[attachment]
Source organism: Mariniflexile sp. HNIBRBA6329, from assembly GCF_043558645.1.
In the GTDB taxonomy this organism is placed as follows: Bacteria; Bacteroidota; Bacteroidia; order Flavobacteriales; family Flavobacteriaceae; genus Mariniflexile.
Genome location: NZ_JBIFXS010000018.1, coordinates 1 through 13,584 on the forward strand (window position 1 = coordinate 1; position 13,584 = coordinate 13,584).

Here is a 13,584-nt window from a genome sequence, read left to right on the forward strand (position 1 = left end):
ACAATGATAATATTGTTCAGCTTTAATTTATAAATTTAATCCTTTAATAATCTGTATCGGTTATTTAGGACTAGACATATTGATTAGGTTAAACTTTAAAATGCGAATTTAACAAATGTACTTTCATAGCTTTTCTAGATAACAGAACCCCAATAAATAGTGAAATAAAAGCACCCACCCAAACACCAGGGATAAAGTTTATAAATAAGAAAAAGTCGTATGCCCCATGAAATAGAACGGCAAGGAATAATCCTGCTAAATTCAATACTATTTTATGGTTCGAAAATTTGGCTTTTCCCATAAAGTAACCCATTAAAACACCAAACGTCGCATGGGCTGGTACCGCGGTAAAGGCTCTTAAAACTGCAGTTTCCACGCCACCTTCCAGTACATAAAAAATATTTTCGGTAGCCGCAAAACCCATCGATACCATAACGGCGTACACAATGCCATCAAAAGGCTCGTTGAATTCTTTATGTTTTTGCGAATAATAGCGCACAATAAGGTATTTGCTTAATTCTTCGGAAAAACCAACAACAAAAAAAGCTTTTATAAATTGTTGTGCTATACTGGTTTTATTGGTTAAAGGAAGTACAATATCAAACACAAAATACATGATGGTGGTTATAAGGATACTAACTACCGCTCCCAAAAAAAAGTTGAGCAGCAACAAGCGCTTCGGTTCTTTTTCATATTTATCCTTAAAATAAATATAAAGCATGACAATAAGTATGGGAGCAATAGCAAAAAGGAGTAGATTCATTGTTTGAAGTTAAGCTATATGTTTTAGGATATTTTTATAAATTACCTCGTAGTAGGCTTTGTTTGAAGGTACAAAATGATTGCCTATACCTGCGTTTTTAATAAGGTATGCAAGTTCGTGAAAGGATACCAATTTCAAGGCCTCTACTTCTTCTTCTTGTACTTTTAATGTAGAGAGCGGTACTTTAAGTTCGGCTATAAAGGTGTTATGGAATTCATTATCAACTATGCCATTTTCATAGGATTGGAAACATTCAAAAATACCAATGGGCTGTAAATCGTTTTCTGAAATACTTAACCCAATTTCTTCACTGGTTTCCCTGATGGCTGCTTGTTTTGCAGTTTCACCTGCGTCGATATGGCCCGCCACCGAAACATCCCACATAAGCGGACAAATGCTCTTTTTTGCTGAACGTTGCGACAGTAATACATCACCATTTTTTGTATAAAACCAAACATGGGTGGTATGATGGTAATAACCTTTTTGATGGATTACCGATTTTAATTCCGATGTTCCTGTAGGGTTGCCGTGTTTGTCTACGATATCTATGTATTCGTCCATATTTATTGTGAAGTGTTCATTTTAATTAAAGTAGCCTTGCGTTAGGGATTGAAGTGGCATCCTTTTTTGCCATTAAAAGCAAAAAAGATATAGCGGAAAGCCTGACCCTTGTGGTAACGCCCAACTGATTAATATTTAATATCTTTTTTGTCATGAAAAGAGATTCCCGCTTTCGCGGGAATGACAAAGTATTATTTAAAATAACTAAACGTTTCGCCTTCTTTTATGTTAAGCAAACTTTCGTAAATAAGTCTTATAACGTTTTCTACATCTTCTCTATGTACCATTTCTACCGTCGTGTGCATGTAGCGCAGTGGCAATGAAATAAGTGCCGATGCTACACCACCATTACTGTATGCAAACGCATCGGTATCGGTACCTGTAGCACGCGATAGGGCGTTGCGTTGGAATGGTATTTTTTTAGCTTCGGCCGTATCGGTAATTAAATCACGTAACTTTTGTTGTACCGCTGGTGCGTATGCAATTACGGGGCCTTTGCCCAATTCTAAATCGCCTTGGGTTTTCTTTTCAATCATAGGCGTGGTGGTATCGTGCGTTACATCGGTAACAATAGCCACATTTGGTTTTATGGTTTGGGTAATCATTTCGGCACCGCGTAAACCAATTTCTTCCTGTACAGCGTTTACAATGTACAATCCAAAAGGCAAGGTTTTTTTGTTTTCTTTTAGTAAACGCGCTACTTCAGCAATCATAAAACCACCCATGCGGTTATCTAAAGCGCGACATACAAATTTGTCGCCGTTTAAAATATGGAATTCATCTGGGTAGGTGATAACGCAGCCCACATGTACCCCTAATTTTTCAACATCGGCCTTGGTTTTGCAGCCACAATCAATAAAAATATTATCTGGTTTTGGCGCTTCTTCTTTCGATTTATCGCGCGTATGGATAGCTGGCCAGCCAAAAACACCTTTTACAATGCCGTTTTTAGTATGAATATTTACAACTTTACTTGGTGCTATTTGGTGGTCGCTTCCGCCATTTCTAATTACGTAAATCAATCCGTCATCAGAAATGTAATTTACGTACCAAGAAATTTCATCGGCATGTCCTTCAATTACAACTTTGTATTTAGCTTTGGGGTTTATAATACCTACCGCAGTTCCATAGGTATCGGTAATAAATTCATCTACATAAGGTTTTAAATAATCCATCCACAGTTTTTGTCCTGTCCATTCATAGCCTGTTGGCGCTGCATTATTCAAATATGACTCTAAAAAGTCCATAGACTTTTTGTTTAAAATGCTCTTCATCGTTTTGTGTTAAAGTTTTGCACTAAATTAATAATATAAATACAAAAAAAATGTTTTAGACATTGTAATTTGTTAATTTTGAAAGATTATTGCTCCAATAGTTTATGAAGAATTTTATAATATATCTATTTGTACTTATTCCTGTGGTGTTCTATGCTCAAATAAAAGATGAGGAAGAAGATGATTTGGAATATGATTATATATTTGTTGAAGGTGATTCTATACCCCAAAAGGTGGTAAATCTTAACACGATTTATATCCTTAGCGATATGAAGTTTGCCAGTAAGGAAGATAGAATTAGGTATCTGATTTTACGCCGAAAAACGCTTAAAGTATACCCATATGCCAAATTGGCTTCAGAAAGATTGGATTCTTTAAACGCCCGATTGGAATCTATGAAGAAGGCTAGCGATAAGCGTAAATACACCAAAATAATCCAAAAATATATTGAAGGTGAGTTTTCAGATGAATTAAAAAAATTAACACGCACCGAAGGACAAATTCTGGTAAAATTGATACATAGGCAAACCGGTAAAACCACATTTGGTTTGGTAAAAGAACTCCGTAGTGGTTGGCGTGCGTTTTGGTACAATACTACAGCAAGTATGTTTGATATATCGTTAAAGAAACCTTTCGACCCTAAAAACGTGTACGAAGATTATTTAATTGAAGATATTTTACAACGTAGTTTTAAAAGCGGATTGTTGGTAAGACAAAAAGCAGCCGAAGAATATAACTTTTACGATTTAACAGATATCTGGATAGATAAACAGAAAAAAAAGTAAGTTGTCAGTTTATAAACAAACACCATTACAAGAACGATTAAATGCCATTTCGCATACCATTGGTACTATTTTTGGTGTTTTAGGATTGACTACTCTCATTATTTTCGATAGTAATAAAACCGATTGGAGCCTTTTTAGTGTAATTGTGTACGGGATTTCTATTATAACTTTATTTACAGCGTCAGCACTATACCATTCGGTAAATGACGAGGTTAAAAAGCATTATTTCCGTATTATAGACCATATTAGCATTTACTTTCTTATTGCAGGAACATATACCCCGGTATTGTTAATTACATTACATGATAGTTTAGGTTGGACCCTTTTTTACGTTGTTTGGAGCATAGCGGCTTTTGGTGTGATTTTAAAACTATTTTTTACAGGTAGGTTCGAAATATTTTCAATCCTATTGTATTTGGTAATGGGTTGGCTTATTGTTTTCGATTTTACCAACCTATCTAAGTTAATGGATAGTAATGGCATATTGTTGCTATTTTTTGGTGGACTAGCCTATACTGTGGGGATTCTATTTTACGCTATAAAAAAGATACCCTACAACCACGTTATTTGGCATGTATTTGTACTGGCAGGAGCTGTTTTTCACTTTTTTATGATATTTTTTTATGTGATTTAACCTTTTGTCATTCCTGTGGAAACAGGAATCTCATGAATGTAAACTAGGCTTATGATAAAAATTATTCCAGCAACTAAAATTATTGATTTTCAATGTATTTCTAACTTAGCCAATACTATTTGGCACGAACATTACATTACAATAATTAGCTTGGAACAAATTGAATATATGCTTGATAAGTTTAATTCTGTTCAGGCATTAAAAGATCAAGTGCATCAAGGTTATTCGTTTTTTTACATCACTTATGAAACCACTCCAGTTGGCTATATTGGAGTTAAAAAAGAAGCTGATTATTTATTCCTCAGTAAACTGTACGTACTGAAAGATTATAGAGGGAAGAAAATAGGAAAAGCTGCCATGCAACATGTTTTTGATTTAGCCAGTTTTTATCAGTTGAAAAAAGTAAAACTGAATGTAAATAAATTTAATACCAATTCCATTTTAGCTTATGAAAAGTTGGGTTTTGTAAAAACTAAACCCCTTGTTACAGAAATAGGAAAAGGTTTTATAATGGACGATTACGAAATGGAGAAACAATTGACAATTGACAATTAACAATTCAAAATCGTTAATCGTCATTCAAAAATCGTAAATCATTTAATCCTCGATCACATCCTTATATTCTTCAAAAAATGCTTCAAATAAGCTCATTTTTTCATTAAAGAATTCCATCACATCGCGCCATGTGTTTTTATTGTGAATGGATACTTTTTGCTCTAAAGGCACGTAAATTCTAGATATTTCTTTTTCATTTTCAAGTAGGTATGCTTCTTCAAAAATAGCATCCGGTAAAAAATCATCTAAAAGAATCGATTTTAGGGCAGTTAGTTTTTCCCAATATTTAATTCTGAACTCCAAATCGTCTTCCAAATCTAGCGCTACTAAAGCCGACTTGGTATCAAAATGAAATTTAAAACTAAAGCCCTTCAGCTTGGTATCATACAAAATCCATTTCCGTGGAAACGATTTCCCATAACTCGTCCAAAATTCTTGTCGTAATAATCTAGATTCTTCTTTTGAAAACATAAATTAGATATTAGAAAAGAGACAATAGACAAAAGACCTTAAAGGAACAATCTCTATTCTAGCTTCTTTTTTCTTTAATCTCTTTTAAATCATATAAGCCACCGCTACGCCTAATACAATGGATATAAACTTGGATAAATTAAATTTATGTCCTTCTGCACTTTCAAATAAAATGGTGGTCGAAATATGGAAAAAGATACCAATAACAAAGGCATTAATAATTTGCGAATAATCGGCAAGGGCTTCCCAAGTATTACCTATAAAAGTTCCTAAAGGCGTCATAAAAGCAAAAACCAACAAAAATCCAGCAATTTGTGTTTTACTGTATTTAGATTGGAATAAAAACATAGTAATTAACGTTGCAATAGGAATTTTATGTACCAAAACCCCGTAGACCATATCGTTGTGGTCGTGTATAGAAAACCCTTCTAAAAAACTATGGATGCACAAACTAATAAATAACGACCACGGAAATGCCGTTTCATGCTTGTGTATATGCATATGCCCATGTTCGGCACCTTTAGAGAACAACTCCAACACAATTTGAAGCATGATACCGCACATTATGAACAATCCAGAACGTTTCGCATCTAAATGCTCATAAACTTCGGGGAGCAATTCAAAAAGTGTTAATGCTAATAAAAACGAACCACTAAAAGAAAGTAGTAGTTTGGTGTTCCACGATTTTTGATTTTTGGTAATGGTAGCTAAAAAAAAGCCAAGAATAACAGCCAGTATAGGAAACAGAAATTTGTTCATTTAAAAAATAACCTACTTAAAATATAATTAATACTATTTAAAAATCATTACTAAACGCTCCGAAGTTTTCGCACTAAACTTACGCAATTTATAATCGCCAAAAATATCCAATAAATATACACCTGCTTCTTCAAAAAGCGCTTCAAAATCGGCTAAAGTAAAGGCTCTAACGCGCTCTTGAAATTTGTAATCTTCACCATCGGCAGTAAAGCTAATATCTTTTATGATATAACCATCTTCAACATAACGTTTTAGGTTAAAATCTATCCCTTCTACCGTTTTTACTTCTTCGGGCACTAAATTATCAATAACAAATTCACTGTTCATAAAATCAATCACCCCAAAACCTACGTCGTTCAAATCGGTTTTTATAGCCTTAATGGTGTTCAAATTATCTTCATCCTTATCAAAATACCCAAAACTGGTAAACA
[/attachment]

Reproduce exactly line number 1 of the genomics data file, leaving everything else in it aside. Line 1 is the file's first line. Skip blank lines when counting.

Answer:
Source organism: Mariniflexile sp. HNIBRBA6329, from assembly GCF_043558645.1.